Substance abuse and addiction among healthcare workers are common but the secret to giving nurses the support they need to overcome these problems may lie with their fellow nurses, according to MinnPost.
About 80 percent of states have a peer support network for nurses who are working to recover and re-enter nursing. Minnesota’s is one of the newer networks, beginning about two years ago. While a strong support network in general is helpful during the recovery process, support from other nurses can make all the difference, according to Marie Manthey, chair of the Nurses Peer Support Network.
“Nurses need to talk to nurses about their addiction,” she told MinnPost. “They can talk to their family. They can talk to their friends and their therapists. That’s all wonderful. But the real healing comes when a nurse is talking to a nurse. There is a connection and an understanding there that cannot be met in any other kind of relationship.”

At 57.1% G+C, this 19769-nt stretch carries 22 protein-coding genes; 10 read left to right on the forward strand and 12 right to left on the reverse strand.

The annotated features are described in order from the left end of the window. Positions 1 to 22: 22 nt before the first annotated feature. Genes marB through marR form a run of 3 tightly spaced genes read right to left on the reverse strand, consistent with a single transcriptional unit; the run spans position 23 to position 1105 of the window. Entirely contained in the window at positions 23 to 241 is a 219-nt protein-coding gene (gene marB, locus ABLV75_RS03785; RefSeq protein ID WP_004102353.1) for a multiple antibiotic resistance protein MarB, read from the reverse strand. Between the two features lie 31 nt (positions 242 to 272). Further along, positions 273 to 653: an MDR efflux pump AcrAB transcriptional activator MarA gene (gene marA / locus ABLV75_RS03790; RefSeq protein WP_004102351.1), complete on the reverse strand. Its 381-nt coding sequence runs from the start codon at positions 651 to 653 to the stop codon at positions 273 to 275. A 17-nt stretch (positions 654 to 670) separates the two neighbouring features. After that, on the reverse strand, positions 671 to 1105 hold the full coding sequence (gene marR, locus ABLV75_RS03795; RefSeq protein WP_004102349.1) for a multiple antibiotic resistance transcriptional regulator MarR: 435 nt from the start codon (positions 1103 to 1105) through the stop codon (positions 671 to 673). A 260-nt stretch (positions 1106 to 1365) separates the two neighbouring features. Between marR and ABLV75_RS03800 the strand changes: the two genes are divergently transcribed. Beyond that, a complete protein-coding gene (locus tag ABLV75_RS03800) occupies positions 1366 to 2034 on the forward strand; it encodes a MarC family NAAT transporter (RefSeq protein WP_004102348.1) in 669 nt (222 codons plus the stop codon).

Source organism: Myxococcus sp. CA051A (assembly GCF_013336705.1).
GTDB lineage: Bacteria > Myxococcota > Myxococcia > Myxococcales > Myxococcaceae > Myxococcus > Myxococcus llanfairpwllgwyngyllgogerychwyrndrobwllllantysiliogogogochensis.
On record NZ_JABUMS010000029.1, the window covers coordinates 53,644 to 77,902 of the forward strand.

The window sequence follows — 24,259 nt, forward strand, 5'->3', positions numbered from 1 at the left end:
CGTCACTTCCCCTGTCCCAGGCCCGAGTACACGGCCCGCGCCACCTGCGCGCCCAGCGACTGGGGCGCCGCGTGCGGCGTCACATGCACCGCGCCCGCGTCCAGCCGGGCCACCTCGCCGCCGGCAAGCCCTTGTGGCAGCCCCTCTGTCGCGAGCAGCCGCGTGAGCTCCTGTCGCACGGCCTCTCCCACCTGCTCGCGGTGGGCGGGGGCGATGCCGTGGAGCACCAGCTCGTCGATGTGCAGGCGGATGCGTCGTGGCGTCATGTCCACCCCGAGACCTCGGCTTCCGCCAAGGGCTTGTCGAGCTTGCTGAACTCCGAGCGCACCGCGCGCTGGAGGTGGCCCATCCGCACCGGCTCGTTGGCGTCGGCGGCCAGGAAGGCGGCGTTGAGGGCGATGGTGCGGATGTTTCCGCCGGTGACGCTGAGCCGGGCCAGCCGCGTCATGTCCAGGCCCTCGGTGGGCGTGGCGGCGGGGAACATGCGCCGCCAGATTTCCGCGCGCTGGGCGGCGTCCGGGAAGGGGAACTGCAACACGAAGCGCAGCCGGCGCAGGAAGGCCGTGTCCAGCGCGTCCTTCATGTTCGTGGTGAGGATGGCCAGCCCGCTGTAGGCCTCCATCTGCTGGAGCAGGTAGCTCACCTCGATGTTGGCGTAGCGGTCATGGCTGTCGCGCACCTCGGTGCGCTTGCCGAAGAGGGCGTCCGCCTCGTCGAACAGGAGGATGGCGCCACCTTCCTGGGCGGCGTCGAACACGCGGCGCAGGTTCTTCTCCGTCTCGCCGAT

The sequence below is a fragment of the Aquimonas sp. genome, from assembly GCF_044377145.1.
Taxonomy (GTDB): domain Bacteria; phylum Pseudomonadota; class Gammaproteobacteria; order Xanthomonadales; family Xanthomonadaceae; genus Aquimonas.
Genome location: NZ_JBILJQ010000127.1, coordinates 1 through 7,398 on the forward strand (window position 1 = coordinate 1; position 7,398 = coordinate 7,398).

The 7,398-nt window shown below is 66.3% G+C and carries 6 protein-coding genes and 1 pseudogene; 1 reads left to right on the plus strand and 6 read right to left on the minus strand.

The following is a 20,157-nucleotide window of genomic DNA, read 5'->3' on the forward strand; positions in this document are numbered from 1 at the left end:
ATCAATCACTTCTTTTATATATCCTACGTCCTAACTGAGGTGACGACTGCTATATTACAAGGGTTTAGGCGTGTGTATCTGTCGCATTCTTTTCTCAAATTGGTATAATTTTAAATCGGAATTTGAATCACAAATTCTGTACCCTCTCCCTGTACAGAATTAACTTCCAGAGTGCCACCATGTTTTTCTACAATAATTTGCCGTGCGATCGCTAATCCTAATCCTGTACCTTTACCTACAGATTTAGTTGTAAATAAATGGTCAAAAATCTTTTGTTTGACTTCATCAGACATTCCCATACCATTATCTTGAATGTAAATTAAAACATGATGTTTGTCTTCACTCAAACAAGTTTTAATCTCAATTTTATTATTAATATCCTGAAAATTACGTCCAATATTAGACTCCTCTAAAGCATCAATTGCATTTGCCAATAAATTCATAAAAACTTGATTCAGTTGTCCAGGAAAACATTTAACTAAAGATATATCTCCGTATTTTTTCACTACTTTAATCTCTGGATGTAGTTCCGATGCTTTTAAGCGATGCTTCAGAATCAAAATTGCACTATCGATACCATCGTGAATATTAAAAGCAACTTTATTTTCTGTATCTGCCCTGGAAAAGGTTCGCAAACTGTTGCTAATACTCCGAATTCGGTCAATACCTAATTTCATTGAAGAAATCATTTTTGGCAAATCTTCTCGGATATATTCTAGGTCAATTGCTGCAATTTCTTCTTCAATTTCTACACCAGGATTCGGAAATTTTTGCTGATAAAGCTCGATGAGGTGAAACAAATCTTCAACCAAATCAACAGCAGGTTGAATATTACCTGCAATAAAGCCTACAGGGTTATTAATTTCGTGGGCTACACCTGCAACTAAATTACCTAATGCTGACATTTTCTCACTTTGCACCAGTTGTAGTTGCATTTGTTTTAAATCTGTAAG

Many nurses who struggle with addiction end up breaking their patients’ trust, and the shame they feel over that can hinder the recovery process, which compounds the problem by leading to them to delay or forgo treatment, Manthey said. Groups like the Nurses Peer Support Network help nurses with addiction problems connect with one another during the recovery process to overcome this sense of shame, and provides education to other nurses and nursing students about addiction in the profession and the factors that can cause or worsen it. Such work is more important now than ever, Manthey said, in the midst of an ongoing nursing shortage that will become worse if employers turn away qualified, sober nurses due to the stigma of addiction in their pasts.
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